For example, the blind time between the acquisitions above can be calculated as follows:

172.483690 ms - 157.663580 ms - (32,768 Samples / 100 MS/s) = ~14.5 ms

1.4. Buffer Configuration

You can control how many buffers will be taken when you click the Run button. Within the Scope instrument, the gear dropdown containing the buffers setting is directly to the right of the Run button in the top left-hand corner of the GUI. Inside the gear, you will find options to specify the Run behavior:

  • An option to adjust the number of PC buffers from the default value of 10 all the way up to 10000
  • A dropdown option to change how long the instrument runs:
    • When Continuous is selected, and you hit the Run button, data will keep continuously being acquired. When a new buffer is stored, if the software is already holding as many buffers as you requested in the Buffers field, the oldest is discarded. This means that in continuous mode, the system will keep running until you hit stop, and, once you hit stop, the last N buffers will be available for you to look through.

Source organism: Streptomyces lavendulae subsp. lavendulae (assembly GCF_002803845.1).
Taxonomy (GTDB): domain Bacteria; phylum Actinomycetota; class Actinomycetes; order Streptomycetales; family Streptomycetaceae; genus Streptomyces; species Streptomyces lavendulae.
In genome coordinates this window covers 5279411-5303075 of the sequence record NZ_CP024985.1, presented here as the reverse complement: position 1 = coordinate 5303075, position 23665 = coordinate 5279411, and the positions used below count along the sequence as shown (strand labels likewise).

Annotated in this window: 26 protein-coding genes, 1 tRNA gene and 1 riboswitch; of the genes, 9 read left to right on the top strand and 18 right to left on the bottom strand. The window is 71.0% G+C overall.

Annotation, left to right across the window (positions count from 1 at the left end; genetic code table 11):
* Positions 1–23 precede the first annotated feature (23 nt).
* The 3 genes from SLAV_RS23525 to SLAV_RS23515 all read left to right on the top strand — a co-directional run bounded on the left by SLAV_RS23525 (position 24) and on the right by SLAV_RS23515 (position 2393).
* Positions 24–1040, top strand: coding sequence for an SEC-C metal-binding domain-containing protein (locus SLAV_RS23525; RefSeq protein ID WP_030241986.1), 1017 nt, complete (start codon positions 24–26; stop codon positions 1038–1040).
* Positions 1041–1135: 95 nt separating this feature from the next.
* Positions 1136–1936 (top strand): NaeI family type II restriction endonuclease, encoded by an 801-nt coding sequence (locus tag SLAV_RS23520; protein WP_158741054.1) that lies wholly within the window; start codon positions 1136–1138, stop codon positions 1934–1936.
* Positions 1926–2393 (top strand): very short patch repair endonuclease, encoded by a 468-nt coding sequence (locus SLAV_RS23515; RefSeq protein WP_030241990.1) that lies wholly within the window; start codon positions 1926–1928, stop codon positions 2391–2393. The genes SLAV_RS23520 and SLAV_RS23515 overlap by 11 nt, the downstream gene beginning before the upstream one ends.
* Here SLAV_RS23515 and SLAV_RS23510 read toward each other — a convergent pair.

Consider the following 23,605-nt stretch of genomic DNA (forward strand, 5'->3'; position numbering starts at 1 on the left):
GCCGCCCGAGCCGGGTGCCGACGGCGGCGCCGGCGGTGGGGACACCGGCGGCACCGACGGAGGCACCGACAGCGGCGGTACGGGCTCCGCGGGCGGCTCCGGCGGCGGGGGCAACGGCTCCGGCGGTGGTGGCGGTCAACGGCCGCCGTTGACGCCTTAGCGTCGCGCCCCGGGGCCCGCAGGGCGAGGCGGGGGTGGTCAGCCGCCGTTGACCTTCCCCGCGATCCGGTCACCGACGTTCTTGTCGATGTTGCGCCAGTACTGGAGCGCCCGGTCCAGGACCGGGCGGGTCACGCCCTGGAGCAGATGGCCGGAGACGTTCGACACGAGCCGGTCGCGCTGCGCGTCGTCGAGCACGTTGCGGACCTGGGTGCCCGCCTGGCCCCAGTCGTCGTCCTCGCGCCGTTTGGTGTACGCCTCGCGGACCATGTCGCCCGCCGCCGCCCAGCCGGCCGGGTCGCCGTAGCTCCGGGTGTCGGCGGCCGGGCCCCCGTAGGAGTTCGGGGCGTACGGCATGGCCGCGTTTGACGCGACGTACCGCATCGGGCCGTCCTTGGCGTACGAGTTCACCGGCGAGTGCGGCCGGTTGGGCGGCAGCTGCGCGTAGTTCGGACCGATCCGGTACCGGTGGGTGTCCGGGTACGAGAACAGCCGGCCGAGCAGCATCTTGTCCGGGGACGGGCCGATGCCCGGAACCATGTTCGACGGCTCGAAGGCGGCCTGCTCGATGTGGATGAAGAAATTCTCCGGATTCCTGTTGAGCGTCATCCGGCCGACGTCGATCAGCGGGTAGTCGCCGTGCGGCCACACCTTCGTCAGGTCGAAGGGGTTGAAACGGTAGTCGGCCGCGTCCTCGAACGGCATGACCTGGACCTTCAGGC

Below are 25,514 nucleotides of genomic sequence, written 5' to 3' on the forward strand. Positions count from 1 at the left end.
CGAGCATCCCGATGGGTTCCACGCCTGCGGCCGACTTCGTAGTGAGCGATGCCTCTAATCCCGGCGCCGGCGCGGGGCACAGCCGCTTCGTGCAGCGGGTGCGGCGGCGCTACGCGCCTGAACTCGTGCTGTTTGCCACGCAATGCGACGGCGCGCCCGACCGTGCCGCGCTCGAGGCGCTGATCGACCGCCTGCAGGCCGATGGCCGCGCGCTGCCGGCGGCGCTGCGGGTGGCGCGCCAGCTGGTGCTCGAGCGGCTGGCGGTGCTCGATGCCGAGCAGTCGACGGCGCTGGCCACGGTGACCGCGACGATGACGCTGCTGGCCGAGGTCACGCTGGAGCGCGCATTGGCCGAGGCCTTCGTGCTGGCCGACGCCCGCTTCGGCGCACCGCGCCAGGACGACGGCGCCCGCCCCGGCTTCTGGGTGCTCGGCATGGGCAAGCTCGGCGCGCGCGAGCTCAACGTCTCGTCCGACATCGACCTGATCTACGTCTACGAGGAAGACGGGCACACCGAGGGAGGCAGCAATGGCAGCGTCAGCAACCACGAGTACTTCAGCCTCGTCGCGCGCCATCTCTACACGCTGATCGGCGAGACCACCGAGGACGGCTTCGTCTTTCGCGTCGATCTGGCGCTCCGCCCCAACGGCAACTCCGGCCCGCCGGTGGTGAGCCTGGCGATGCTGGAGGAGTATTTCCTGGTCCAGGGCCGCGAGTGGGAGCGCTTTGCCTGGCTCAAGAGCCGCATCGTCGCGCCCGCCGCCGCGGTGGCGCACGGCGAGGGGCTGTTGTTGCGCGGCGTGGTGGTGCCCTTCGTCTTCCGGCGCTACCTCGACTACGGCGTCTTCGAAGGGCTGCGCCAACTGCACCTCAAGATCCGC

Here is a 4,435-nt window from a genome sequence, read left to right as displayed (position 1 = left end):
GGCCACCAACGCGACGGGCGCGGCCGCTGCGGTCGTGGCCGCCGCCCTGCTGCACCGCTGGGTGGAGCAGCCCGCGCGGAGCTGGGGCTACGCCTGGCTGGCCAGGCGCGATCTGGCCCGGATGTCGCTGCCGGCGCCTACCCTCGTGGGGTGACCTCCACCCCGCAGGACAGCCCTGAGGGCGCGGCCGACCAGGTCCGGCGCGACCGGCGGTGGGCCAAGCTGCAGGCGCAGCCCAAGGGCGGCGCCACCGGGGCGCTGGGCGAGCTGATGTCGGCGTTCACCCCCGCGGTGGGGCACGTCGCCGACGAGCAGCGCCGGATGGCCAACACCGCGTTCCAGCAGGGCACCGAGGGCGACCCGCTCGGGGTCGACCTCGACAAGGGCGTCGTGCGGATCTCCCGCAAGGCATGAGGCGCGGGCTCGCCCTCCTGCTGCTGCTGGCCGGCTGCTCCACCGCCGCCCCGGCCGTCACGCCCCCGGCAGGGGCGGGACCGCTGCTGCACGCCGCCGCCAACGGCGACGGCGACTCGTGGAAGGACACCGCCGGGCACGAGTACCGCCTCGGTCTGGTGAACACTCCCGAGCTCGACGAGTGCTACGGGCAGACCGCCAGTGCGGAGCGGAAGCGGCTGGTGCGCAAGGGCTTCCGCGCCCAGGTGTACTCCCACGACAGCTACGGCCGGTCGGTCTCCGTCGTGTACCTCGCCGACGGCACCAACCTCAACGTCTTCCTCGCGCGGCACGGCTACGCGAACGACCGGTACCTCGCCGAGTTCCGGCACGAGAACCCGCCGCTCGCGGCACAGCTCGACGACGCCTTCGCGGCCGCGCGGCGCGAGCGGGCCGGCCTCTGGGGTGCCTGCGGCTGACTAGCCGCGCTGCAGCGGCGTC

• Selecting Buffer Stop will cause the system to automatically stop acquiring new data when the requested number of buffers have been filled, as if you had hit the stop button as soon as the software received the last buffer.
    • Selecting Limit Stop allows you to set a limit well past the buffer count, so that you can get the benefit of automatically stopping at some point, while still being able to run for much longer than your buffer count might imply. This is useful if you want to collect a bunch of data, potentially stop the system when you see something weird, and also automatically stop a test after some time − you might not want to go back through a thousand or more captured buffers, but you might want to watch as they get rendered to the screen.
  • A Device Buffering check box is available for devices that support it − section 1.5 Device Buffering goes into more detail on this feature.
  • A button to Clear buffers which clears all of the captured acquisitions that are stored in the host computer
  • A button to Delete all tabs which will close any tabs containing individual acquisitions that users have chosen to manually create. See section 2.2 Plot Tabs for additional information.